Posted by: Kerry Gans | November 24, 2011

Thanksgiving 2011

Since it’s Thanksgiving, I’m going to be completely cliché and talk about what I’m thankful for.

I’m not particularly thankful for the big dinner, because I don’t eat turkey or most of the trimmings, but I am thankful for the fact I have food to eat all year round.

I am very thankful for my family and my husband’s family, who are all warm, loving people who are supportive and are great role models for what family should mean.

I am most thankful for my immediate family—my husband and my daughter. I spent many years being lonely before I found my husband, and he changed my life for the better in more ways than I can count. His greatest gift to me was our baby girl, who lights up my days even when I’m not feeling so great, and who reminds me that laughter really is the best medicine.

But I also wanted to look at what I am thankful for in my writing career. So often I think we authors get so caught up in reaching the next level, we forget to look at where we are and how much we have already achieved to get there.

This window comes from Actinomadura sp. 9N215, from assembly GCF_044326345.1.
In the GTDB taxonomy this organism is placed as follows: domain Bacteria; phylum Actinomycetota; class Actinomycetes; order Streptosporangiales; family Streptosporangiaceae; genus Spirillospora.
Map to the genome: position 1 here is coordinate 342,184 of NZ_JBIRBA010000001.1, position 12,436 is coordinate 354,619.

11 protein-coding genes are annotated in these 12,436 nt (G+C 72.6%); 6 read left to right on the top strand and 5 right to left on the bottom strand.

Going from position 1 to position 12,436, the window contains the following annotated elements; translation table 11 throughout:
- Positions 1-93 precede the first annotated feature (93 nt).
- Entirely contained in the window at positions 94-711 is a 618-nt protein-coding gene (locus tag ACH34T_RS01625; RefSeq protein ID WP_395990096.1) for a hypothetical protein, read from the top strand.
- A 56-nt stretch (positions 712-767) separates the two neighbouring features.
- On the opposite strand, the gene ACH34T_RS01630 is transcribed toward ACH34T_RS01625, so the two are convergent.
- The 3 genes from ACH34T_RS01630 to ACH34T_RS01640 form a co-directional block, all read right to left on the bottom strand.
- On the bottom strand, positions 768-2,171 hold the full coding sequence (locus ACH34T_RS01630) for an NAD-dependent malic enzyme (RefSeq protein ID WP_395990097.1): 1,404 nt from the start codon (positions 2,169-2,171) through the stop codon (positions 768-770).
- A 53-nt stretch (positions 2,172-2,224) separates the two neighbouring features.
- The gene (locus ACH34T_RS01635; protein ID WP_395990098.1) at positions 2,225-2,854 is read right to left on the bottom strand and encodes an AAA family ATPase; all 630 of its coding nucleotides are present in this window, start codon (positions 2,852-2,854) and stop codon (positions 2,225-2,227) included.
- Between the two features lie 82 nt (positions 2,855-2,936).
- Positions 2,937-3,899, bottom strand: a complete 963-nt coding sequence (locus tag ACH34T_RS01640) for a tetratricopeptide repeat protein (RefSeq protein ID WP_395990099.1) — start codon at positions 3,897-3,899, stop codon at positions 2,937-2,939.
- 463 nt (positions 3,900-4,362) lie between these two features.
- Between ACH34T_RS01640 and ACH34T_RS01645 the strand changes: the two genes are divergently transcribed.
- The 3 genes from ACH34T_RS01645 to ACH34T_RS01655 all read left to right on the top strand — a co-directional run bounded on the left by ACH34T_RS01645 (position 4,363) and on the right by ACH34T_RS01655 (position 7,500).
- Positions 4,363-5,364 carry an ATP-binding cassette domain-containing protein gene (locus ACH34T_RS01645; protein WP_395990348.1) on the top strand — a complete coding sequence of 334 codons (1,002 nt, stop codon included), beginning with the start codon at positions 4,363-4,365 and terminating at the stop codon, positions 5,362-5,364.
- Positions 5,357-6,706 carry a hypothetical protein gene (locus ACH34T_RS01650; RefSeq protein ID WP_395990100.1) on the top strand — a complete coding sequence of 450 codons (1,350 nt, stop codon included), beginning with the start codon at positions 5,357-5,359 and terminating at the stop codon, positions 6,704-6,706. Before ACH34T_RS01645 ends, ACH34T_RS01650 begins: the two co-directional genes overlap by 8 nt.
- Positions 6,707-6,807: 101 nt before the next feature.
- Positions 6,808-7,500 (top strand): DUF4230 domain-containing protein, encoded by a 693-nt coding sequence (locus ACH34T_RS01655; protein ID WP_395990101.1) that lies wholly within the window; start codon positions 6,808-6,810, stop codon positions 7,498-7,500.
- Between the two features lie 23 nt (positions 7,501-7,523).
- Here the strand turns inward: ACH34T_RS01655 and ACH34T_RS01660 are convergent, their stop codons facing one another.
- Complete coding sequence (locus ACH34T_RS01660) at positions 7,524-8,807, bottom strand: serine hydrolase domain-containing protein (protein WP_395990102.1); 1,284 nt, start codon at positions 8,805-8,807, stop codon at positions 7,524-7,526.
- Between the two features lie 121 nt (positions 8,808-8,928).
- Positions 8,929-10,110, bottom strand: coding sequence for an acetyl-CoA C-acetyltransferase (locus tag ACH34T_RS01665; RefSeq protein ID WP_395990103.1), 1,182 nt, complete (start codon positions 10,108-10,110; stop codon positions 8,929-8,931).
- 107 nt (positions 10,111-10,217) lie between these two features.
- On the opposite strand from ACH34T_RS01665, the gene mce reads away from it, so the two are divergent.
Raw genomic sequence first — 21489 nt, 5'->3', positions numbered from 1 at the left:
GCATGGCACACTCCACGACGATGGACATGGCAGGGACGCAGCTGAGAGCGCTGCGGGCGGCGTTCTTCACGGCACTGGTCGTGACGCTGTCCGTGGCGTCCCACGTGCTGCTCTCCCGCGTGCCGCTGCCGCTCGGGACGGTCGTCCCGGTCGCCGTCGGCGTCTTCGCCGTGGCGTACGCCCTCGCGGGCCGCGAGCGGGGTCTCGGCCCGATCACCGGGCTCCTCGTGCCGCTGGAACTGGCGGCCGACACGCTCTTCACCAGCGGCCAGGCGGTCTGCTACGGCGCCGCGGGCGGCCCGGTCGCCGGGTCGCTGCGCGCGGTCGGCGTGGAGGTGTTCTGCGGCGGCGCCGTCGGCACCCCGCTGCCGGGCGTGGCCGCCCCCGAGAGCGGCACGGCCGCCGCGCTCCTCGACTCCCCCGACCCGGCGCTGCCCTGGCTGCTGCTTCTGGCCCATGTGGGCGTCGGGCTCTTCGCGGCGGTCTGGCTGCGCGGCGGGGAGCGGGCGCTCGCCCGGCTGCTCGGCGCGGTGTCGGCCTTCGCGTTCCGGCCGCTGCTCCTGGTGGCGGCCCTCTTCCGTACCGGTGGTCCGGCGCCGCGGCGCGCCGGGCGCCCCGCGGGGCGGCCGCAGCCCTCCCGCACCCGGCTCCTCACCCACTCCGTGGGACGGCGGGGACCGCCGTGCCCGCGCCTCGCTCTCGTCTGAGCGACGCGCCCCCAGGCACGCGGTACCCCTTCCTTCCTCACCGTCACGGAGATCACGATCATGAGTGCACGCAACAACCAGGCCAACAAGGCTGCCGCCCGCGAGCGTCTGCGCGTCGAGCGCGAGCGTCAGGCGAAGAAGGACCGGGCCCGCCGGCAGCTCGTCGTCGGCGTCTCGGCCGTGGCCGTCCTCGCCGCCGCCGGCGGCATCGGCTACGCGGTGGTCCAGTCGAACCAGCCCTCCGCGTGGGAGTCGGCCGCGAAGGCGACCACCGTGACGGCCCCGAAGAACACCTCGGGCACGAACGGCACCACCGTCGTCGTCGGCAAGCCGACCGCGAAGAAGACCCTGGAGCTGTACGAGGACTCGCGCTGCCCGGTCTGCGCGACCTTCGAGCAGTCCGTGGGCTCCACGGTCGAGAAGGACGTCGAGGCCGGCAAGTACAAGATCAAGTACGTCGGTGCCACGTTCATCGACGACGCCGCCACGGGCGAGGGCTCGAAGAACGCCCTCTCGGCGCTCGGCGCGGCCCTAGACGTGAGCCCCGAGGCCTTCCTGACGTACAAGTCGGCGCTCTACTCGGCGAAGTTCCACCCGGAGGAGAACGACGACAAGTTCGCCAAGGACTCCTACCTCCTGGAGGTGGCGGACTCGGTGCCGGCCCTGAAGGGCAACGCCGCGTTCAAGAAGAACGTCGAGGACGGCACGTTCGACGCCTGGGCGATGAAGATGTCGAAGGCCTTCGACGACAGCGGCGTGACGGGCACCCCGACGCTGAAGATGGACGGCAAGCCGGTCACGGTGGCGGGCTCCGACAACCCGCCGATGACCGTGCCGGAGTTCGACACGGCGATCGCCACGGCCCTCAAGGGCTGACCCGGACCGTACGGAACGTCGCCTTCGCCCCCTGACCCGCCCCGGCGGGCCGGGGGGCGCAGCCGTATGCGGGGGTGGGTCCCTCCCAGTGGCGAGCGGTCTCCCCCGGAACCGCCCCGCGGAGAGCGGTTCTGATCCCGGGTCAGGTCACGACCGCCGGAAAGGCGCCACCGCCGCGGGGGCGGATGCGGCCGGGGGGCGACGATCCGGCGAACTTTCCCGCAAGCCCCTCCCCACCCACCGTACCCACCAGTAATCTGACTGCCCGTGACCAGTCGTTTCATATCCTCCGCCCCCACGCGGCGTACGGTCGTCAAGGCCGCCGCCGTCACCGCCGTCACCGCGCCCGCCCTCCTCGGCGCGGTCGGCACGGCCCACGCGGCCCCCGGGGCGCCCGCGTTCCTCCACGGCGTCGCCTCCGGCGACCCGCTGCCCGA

I am thankful for having wonderful teachers—authors like Jonathan Maberry and Marie Lamba who give me and others the benefit of their time and expertise.

I am thankful for the community of writers that I have found—supportive and welcoming and very, very helpful to all who show up with a sincere desire to write and improve their writing.

I am thankful for my writing friends, especially my Author Chronicles partners, who are always there to share the ups and downs of the journey.

I am thankful for the passion that has kept me writing for so many years. I feel that few people are able to pursue their real passion in a meaningful way, and so I am thankful for this.

I am thankful that my years of hard work have not been in vain. My writing is miles better than it was just a few years ago, and I continue to learn and improve every day.

Even though I am not yet published, when I look at where I am in my career, I can honestly say that I am closer than I have ever been. It no longer seems so pie-in-the-sky, but like an objective that can be met someday.

I am thankful for Donna Hanson Woolman, who walked 18 years of this writing journey with me before going on ahead. Even now, she walks with me every day.

I am thankful for my life, the opportunities I have had, and most importantly those who have loved me along the way and love me still. I would be nothing and nowhere without each and every one of you, and I am thankful for that every day—not just on Thanksgiving.

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